Thank you so very much for inviting me to be your guest today, Naomi! It’s such an honor to be here! Readers—there are many things I love about being an author, but far and away my favorite is that it has given me the opportunity to meet and get to know a lot of wonderful people. I adore Naomi. She’s a blessing and an inspiration! She’s also a brilliant marketer. Thank you again, Naomi, for hosting me today.
In 2006, my debut novel In Leah’s Wake was under contract with a small publisher. Weeks before the launch, the publisher ran into trouble, making it difficult for them to distribute my book. By mutual agreement, we severed the contract. The situation was completely unexpected and there was nothing I could have done to prevent it. Still, I’d spent over a year preparing for publication—editing, creating a marketing plan—and I’d told everyone I knew that I’d soon be publishing my first book. I felt like a loser. I took the loss personally, as a rejection of poor, wretched, talentless me.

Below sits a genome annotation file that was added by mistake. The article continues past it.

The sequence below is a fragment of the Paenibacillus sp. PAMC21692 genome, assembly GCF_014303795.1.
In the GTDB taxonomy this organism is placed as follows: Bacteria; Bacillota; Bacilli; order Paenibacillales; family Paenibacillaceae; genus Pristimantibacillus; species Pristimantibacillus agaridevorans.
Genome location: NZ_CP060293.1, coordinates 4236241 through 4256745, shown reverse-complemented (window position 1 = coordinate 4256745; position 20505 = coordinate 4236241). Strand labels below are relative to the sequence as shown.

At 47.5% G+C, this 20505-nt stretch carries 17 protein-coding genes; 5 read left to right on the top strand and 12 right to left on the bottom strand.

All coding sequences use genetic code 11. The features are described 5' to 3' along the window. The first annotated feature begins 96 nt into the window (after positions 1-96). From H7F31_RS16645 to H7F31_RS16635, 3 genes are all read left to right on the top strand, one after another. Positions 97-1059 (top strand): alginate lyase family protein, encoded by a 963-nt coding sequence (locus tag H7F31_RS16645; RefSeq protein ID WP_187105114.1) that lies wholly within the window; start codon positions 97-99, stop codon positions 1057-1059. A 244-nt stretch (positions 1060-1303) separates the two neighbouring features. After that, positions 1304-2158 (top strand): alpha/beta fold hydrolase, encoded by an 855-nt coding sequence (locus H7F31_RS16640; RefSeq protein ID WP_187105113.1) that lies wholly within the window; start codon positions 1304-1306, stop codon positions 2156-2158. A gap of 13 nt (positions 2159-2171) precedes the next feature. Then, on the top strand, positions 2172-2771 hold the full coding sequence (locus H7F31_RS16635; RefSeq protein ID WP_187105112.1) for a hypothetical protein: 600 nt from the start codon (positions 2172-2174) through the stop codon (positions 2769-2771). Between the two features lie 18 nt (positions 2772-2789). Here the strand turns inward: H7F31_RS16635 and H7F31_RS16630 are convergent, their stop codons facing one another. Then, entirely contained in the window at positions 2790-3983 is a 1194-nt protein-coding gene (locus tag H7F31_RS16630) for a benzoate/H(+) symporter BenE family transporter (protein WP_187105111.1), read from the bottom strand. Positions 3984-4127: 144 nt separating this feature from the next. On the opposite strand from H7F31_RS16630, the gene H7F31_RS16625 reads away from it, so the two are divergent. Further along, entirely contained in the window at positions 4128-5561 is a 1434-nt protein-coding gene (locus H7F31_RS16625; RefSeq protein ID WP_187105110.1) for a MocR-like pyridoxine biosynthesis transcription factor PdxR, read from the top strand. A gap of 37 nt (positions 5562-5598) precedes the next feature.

Before I’d contracted with the publisher, my (former) agent had submitted the novel to nearly two dozen publishers. Although it didn’t sell, we’d received many letters of encouragement. Established editors at major houses had complimented my writing, called me talented. Rather than keep this in mind, I revisited every rejection. The book was too literary. It wasn’t literary enough. It was too depressing (I’d changed the ending). I’d focused too much on the children, not enough on the parents . . .
Nobody wanted my book, I told myself. Ergo, nobody wanted me. Even now, six years later, I’m ashamed to admit this, because it’s so pathetic. But that’s how I felt.